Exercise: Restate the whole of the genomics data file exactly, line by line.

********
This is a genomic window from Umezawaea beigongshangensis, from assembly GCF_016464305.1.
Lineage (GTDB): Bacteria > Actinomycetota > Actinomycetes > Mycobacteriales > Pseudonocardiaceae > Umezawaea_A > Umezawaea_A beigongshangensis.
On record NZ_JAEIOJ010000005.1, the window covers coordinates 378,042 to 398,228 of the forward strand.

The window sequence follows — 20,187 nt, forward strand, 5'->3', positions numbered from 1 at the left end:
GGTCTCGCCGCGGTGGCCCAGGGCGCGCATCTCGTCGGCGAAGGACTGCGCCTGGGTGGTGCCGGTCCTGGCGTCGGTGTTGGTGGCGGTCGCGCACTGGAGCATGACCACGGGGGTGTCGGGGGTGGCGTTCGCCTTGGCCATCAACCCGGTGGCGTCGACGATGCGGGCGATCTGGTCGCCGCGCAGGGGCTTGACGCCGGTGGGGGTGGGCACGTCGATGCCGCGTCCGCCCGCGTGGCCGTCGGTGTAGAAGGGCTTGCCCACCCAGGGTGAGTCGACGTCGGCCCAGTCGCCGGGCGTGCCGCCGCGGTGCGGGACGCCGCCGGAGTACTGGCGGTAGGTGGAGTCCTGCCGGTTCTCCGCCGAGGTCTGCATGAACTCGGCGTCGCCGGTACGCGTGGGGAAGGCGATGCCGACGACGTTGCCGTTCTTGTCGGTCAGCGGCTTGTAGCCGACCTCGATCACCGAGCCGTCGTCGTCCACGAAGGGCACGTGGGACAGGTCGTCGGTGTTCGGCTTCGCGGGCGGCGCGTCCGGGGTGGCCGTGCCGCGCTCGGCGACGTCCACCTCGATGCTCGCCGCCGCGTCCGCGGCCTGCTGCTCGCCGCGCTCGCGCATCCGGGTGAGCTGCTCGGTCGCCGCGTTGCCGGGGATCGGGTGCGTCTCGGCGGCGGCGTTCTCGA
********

This is a genomic window from Umezawaea beigongshangensis, from assembly GCF_016464305.1.
Lineage (GTDB): Bacteria > Actinomycetota > Actinomycetes > Mycobacteriales > Pseudonocardiaceae > Umezawaea_A > Umezawaea_A beigongshangensis.
On record NZ_JAEIOJ010000005.1, the window covers coordinates 378,042 to 398,228 of the forward strand.

The window sequence follows — 20,187 nt, forward strand, 5'->3', positions numbered from 1 at the left end:
GGTCTCGCCGCGGTGGCCCAGGGCGCGCATCTCGTCGGCGAAGGACTGCGCCTGGGTGGTGCCGGTCCTGGCGTCGGTGTTGGTGGCGGTCGCGCACTGGAGCATGACCACGGGGGTGTCGGGGGTGGCGTTCGCCTTGGCCATCAACCCGGTGGCGTCGACGATGCGGGCGATCTGGTCGCCGCGCAGGGGCTTGACGCCGGTGGGGGTGGGCACGTCGATGCCGCGTCCGCCCGCGTGGCCGTCGGTGTAGAAGGGCTTGCCCACCCAGGGTGAGTCGACGTCGGCCCAGTCGCCGGGCGTGCCGCCGCGGTGCGGGACGCCGCCGGAGTACTGGCGGTAGGTGGAGTCCTGCCGGTTCTCCGCCGAGGTCTGCATGAACTCGGCGTCGCCGGTACGCGTGGGGAAGGCGATGCCGACGACGTTGCCGTTCTTGTCGGTCAGCGGCTTGTAGCCGACCTCGATCACCGAGCCGTCGTCGTCCACGAAGGGCACGTGGGACAGGTCGTCGGTGTTCGGCTTCGCGGGCGGCGCGTCCGGGGTGGCCGTGCCGCGCTCGGCGACGTCCACCTCGATGCTCGCCGCCGCGTCCGCGGCCTGCTGCTCGCCGCGCTCGCGCATCCGGGTGAGCTGCTCGGTCGCCGCGTTGCCGGGGATCGGGTGCGTCTCGGCGGCGGCGTTCTCGA